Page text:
73 The name only, and not the idea, was imported from Russia. The Black Hundreds were a development out of the secret agents of the capitalists, and their use arose in the labor struggles of the nineteenth century. There is no discussion of this. No less an authority of the times than Carroll D. Wright, United States Commissioner of Labor, is responsible for the statement. From his book, entitled “The Battles of Labor,” is quoted the declaration that “in some of the great historic strikes the employers themselves have instigated acts of violence;” that manufacturers have deliberately provoked strikes in order to get rid of surplus stock; and that freight cars have been burned by employers’ agents during railroad strikes in order to increase disorder. It was out of these secret agents of the employers that the Black Hundreds arose; and it was they, in turn, that later became that terrible weapon of the Oligarchy, the agents~provocateurs.
Never had labor received such an all-around beating. The great captains of industry, the oligarchs, had for the first time thrown their full weight into the breach the struggling employers’ associations had made. These associations were practically middle-class affairs, and now, compelled by hard times and crashing markets, and aided by the great captains of industry, they gave organized labor an awful and decisive defeat. It was an all-powerful alliance, but it was an alliance of the lion and the lamb, as the middle class was soon to learn.
Labor was bloody and sullen, but crushed. Yet its defeat did not put an end to the hard times. The banks, themselves constituting one of the most important forces of the Oligarchy, continued to call in credits. The Wall Street74 group turned the stock market into a maelstrom where the values of all the land crumbled away almost to nothingness. And out of all the rack and ruin rose the form of the nascent Oligarchy, imperturbable, indifferent, and sure. Its serenity and certitude was terrifying. Not only did it use its own vast power, but it used all the power of the United States Treasury to carry out its plans.
74 Wall Street — so named from a street in ancient New York, where was situated the stock exchange, and where the irrational organization of society permitted underhanded manipulation of all the industries of the country.
The captains of industry had turned upon the middle class. The employers’ associations, that had helped the captains of industry to tear and rend labor, were now torn and rent by their quondam allies. Amidst the crashing of the middle men, the small business men and manufacturers, the trusts stood firm. Nay, the trusts did more than stand firm. They were active. They sowed wind, and wind, and ever more wind; for they alone knew how to reap the whirlwind and make a profit out of it. And such profits! Colossal profits! Strong enough themselves to weather the storm that was largely their own brewing, they turned loose and plundered the wrecks that floated about them. Values were pitifully and inconceivably shrunken, and the trusts added hugely to their holdings, even extending their enterprises into many new fields — and always at the expense of the middle class.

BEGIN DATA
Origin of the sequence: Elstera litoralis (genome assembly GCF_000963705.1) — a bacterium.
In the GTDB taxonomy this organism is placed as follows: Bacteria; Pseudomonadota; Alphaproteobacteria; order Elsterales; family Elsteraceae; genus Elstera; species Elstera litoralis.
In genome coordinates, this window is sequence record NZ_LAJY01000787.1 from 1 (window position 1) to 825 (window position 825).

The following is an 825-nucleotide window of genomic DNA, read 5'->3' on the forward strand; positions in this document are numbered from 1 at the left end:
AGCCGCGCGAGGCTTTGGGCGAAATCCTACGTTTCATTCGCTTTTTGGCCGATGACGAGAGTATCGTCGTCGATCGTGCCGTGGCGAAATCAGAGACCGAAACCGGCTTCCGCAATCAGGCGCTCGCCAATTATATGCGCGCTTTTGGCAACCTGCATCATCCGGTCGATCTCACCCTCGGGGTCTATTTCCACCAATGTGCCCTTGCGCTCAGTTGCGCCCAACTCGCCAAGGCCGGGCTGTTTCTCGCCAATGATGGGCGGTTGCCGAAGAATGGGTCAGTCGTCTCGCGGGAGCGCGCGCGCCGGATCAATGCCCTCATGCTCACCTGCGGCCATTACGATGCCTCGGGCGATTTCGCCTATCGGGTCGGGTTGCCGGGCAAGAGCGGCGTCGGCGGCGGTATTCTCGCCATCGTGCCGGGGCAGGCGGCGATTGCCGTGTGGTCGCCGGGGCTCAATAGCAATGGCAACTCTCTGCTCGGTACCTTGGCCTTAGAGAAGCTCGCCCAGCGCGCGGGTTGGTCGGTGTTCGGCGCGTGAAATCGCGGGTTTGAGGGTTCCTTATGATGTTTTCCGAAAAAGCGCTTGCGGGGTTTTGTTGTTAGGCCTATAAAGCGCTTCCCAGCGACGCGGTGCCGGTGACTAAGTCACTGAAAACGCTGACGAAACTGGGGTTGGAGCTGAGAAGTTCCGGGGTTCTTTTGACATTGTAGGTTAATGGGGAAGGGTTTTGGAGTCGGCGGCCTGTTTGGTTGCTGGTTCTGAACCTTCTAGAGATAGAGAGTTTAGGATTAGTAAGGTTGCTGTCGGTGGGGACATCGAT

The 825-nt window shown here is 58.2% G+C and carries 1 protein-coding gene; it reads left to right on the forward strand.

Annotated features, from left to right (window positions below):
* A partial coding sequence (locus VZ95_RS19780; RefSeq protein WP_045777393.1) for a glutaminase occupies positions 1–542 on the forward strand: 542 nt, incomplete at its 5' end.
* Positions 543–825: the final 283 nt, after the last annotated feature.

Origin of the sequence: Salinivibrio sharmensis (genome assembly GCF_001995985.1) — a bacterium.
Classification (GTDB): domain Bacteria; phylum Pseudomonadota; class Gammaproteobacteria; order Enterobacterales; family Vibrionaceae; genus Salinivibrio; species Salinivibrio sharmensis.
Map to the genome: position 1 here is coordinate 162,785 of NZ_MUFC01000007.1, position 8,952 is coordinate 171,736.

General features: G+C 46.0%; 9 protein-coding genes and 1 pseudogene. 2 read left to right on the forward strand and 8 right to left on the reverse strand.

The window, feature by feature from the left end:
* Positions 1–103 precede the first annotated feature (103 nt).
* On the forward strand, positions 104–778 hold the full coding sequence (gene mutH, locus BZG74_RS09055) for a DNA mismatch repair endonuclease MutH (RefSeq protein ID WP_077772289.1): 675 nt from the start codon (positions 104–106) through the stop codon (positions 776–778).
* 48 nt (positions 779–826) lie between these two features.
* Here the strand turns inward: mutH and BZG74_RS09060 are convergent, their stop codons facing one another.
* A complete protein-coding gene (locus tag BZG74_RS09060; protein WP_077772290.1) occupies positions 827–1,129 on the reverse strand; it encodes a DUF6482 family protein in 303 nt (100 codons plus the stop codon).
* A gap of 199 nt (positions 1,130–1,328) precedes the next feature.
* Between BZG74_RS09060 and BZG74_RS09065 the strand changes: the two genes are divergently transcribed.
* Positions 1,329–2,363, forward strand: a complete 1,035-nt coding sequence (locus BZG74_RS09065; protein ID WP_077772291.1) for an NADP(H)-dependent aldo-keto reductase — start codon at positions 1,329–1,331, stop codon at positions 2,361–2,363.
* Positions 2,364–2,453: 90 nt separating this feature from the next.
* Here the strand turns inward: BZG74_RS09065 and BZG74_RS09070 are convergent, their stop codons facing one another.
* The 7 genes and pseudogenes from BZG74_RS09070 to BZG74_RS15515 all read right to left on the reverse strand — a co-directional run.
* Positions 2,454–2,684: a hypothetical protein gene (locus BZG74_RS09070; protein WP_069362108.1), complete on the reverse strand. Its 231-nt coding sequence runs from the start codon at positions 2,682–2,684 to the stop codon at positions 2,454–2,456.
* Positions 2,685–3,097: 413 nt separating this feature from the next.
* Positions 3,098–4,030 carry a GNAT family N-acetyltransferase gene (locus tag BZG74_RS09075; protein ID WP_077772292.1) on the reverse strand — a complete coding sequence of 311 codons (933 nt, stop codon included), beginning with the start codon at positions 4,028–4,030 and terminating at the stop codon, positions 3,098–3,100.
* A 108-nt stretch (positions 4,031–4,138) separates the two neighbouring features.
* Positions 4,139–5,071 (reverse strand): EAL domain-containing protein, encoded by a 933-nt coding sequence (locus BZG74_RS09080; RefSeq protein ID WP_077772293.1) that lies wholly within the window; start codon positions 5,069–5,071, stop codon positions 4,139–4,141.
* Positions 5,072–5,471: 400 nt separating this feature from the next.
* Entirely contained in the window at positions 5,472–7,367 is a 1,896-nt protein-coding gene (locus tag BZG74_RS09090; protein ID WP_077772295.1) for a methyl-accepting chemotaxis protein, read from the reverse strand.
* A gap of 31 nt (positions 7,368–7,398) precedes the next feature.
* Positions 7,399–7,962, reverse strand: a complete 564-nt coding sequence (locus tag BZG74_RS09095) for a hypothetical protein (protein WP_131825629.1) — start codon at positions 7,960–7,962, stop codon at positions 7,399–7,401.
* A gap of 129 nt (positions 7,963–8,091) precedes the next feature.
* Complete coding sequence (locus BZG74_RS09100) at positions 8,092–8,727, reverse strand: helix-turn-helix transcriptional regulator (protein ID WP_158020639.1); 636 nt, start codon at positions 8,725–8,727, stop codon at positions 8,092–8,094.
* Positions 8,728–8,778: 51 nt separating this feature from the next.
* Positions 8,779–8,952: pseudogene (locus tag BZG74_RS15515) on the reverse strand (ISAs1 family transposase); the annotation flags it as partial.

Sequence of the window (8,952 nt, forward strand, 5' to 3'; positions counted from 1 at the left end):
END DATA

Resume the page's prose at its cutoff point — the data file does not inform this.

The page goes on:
Thus the summer of 1912 witnessed the virtual death-thrust to the middle class. Even Ernest was astounded at the quickness with which it had been done. He shook his head ominously and looked forward without hope to the fall elections.
“It’s no use,” he said. “We are beaten. The Iron Heel is here. I had hoped for a peaceable victory at the ballot-box. I was wrong. Wickson was right. We shall be robbed of our few remaining liberties; the Iron Heel will walk upon our faces; nothing remains but a bloody revolution of the working class. Of course we will win, but I shudder to think of it.”
And from then on Ernest pinned his faith in revolution. In this he was in advance of his party. His fellow-socialists could not agree with him. They still insisted that victory could be gained through the elections. It was not that they were stunned. They were too cool-headed and courageous for that. They were merely incredulous, that was all. Ernest could not get them seriously to fear the coming of the Oligarchy. They were stirred by him, but they were too sure of their own strength. There was no room in their theoretical social evolution for an oligarchy, therefore the Oligarchy could not be.
“We’ll send you to Congress and it will be all right,” they told him at one of our secret meetings.
“And when they take me out of Congress,” Ernest replied coldly, “and put me against a wall, and blow my brains out — what then?”
“Then we’ll rise in our might,” a dozen voices answered at once.
“Then you’ll welter in your gore,” was his retort. “I’ve heard that song sung by the middle class, and where is it now in its might?”
Last updated Monday, December 22, 2014 at 10:52